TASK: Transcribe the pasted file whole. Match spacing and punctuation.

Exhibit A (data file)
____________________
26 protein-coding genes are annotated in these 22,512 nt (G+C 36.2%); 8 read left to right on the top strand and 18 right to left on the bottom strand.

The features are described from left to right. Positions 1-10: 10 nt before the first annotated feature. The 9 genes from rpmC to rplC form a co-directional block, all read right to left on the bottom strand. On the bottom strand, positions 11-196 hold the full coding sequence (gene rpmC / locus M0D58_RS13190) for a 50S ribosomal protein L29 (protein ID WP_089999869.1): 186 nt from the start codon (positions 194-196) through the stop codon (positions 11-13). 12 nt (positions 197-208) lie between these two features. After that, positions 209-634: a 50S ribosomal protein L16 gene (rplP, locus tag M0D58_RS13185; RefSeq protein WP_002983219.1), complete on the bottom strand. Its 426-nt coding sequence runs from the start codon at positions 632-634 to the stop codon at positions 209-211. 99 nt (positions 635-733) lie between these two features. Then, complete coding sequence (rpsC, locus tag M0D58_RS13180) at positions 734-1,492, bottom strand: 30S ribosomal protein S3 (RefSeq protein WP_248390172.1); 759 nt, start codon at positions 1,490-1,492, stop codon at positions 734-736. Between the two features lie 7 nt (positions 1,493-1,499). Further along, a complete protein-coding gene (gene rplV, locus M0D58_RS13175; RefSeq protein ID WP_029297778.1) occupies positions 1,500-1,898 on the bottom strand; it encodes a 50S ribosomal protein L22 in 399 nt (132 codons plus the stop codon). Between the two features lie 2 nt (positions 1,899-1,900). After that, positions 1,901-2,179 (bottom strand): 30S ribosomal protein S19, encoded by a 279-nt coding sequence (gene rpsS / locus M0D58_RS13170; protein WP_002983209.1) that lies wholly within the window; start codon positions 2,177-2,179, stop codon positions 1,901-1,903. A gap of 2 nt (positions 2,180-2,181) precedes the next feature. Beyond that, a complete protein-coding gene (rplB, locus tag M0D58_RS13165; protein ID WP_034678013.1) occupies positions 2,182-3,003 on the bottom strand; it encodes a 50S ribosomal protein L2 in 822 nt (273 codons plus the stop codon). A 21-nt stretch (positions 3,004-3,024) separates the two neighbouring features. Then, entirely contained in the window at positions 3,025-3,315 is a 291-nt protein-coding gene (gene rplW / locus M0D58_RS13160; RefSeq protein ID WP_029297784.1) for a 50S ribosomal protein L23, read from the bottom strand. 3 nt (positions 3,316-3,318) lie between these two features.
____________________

26 protein-coding genes are annotated in these 22,512 nt (G+C 36.2%); 8 read left to right on the top strand and 18 right to left on the bottom strand.

The features are described from left to right. Positions 1-10: 10 nt before the first annotated feature. The 9 genes from rpmC to rplC form a co-directional block, all read right to left on the bottom strand. On the bottom strand, positions 11-196 hold the full coding sequence (gene rpmC / locus M0D58_RS13190) for a 50S ribosomal protein L29 (protein ID WP_089999869.1): 186 nt from the start codon (positions 194-196) through the stop codon (positions 11-13). 12 nt (positions 197-208) lie between these two features. After that, positions 209-634: a 50S ribosomal protein L16 gene (rplP, locus tag M0D58_RS13185; RefSeq protein WP_002983219.1), complete on the bottom strand. Its 426-nt coding sequence runs from the start codon at positions 632-634 to the stop codon at positions 209-211. 99 nt (positions 635-733) lie between these two features. Then, complete coding sequence (rpsC, locus tag M0D58_RS13180) at positions 734-1,492, bottom strand: 30S ribosomal protein S3 (RefSeq protein WP_248390172.1); 759 nt, start codon at positions 1,490-1,492, stop codon at positions 734-736. Between the two features lie 7 nt (positions 1,493-1,499). Further along, a complete protein-coding gene (gene rplV, locus M0D58_RS13175; RefSeq protein ID WP_029297778.1) occupies positions 1,500-1,898 on the bottom strand; it encodes a 50S ribosomal protein L22 in 399 nt (132 codons plus the stop codon). Between the two features lie 2 nt (positions 1,899-1,900). After that, positions 1,901-2,179 (bottom strand): 30S ribosomal protein S19, encoded by a 279-nt coding sequence (gene rpsS / locus M0D58_RS13170; protein WP_002983209.1) that lies wholly within the window; start codon positions 2,177-2,179, stop codon positions 1,901-1,903. A gap of 2 nt (positions 2,180-2,181) precedes the next feature. Beyond that, a complete protein-coding gene (rplB, locus tag M0D58_RS13165; protein ID WP_034678013.1) occupies positions 2,182-3,003 on the bottom strand; it encodes a 50S ribosomal protein L2 in 822 nt (273 codons plus the stop codon). A 21-nt stretch (positions 3,004-3,024) separates the two neighbouring features. Then, entirely contained in the window at positions 3,025-3,315 is a 291-nt protein-coding gene (gene rplW / locus M0D58_RS13160; RefSeq protein ID WP_029297784.1) for a 50S ribosomal protein L23, read from the bottom strand. 3 nt (positions 3,316-3,318) lie between these two features.